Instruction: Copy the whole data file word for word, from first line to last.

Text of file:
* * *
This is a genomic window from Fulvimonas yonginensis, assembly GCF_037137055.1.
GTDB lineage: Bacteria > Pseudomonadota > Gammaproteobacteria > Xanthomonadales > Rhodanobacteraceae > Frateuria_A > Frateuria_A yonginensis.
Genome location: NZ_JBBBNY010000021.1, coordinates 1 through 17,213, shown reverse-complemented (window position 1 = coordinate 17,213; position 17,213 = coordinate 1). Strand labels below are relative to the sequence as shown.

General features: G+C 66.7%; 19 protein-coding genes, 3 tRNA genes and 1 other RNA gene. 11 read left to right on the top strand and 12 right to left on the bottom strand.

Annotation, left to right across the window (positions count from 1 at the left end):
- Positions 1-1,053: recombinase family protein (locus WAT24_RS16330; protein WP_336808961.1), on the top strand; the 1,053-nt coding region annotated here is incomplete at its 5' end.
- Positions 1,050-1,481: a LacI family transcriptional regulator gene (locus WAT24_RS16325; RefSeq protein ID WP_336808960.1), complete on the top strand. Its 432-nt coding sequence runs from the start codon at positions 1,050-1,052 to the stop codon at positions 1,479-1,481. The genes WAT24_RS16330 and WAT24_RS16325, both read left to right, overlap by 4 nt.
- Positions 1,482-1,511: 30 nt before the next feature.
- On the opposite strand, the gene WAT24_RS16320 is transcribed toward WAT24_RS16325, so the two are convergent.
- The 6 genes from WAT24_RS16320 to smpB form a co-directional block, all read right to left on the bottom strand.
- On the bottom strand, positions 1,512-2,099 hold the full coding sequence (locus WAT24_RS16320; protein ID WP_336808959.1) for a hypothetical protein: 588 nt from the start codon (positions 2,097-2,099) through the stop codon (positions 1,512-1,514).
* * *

This is a genomic window from Fulvimonas yonginensis, assembly GCF_037137055.1.
GTDB lineage: Bacteria > Pseudomonadota > Gammaproteobacteria > Xanthomonadales > Rhodanobacteraceae > Frateuria_A > Frateuria_A yonginensis.
Genome location: NZ_JBBBNY010000021.1, coordinates 1 through 17,213, shown reverse-complemented (window position 1 = coordinate 17,213; position 17,213 = coordinate 1). Strand labels below are relative to the sequence as shown.

General features: G+C 66.7%; 19 protein-coding genes, 3 tRNA genes and 1 other RNA gene. 11 read left to right on the top strand and 12 right to left on the bottom strand.

Annotation, left to right across the window (positions count from 1 at the left end):
- Positions 1-1,053: recombinase family protein (locus WAT24_RS16330; protein WP_336808961.1), on the top strand; the 1,053-nt coding region annotated here is incomplete at its 5' end.
- Positions 1,050-1,481: a LacI family transcriptional regulator gene (locus WAT24_RS16325; RefSeq protein ID WP_336808960.1), complete on the top strand. Its 432-nt coding sequence runs from the start codon at positions 1,050-1,052 to the stop codon at positions 1,479-1,481. The genes WAT24_RS16330 and WAT24_RS16325, both read left to right, overlap by 4 nt.
- Positions 1,482-1,511: 30 nt before the next feature.
- On the opposite strand, the gene WAT24_RS16320 is transcribed toward WAT24_RS16325, so the two are convergent.
- The 6 genes from WAT24_RS16320 to smpB form a co-directional block, all read right to left on the bottom strand.
- On the bottom strand, positions 1,512-2,099 hold the full coding sequence (locus WAT24_RS16320; protein ID WP_336808959.1) for a hypothetical protein: 588 nt from the start codon (positions 2,097-2,099) through the stop codon (positions 1,512-1,514).